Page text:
King’s chaplain wants more debate on Mid East involvement

Father Gary Thorne encourages Canadians to question military action against ISIS and the narrative supporting it

Father Gary Thorne, left, opens the floor to discussion at the CCEPA event. Photo: Benjamin Blum
Father Gary Thorne, left, opens the floor to discussion at the CCEPA event. Photo: Benjamin Blum

The chaplain at the University of King’s College says a “culture of fear” is growing around Canada’s military action in the Middle East and the only way to overcome it is to get more people talking.

Thorne was a guest on CBC Radio’s Information Morning Monday and did not shy away from analyzing Canada’s involvement in the bombing campaign against ISIS.

“We think of ourselves as a caring, compassionate people, but how does a caring and compassionate nation carry out daily bombing raids that kill militants and innocents alike?” he asked.

He recognized that standing by is not an option, but the retired lieutenant colonel laments the lack of discussion and the “culture of fear” he sees growing in Canada.

“Our imagination has become so diminished that we can’t think of any other way to respond to this other than by violence,” he said. “To come up with a solution at all there needs to be diverse voices.”

Thorne continued the discussion at an event Monday evening hosted by the Canadian Centre for Ethics in Public Affairs (CCEPA). The fireside discussion was held on the campus of the Atlantic School of Theology.

“Coming into a room, we have diverse voices, where you have to sit next to a person who has a very different opinion than you have and come to respect them and love them and see their opinion and their attitude,” said Thorne, who served a six-month tour as a military chaplain on the Israeli-Syrian border in 2003. “There’s a basic humanity that goes beyond that.”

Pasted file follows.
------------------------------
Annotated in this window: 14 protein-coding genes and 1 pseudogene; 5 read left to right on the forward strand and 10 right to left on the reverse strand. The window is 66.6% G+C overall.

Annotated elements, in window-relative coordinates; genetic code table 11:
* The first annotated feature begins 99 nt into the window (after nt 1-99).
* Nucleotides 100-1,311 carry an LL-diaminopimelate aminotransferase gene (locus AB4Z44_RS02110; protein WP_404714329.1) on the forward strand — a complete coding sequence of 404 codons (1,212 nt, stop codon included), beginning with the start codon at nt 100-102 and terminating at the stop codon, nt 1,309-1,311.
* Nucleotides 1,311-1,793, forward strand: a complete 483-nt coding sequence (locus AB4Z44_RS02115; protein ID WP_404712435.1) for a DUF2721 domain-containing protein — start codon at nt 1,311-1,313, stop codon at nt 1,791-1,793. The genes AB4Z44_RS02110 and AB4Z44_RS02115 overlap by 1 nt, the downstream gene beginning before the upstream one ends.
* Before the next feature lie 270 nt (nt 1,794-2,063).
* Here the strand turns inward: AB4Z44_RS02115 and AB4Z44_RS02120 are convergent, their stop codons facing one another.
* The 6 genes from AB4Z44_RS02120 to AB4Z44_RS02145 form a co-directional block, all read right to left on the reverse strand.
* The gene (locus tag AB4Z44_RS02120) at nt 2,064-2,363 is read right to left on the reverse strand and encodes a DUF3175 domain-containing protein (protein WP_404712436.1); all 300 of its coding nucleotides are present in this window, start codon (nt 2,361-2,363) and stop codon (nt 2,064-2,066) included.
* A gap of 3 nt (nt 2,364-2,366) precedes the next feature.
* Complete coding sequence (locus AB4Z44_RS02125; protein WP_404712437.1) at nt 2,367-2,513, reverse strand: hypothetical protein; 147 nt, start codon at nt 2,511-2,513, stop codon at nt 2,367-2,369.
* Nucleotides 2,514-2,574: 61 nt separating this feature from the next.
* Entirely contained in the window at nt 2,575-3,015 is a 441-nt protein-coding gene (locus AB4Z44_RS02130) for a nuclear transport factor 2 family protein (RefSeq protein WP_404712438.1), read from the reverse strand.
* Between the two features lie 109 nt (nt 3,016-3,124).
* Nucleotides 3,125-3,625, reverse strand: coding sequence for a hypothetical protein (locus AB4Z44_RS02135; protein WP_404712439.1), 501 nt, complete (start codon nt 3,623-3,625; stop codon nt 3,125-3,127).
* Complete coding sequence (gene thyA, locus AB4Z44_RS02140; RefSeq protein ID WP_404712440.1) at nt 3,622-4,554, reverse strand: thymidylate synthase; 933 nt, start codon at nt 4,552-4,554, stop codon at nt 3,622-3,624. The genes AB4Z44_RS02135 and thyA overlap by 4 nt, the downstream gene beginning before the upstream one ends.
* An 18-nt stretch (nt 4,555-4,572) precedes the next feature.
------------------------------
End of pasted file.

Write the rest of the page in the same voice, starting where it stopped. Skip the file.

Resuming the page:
One of the differing opinions in the room came from Lt. Col. Ian MacVicar, a doctoral candidate at Henley-Putnam University in California and a friend of Thorne’s.

“There are circumstances in which pacifism is not sufficient to solve the problem,” said MacVicar. “Governments tend to take direct actions which they believe will be helpful in resolving an immediate attack.”

“Sometimes force is necessary to prevent situations from becoming worse,” said the 37-year veteran of active and reserve military service.

Thorne reflects on Canada's bombing campaign against ISIS and the shooting in Ottawa. Photo: Benjamin Blum
Thorne reflects on Canada’s bombing campaign against ISIS and the shooting in Ottawa. Photo: Benjamin Blum

The discussion turned to the recent events in Ottawa, with Thorne critical of the spin given to Cpl. Nathan Cirillo’s death.

“Cpl. Cirillo was the victim of a sudden, senseless, violent crime,” said Thorne. “He might have been an extraordinarily courageous man, but he was not being particularly courageous by standing guard at a cenotaph in the Tomb of the Unknown Soldier. He did not expect and had no expectation that he was in any danger at all.”

Thorne also turned his attention to the role of the media and was particularly critical of the link between the shooting in Ottawa and the bombing campaign against ISIS.

“[It’s] absurd to suggest that the actions of one mentally disturbed individual with a history of substance abuse and emotional instability could possibly justify the deployment of CF-18s in the Middle East,” Thorne said. “But this is what the population is getting.”

About 46 people attended the event.

“The more perspectives we can have people think about, you can better inform their decision-making,” said Chris Stover, the executive director of CCEPA, a joint venture from SMU and the AST.

“It’s only when you talk face to face with a person that you come to respect them as a human being,” said Thorne. “That’s the good of a conversation like this.”

 

 

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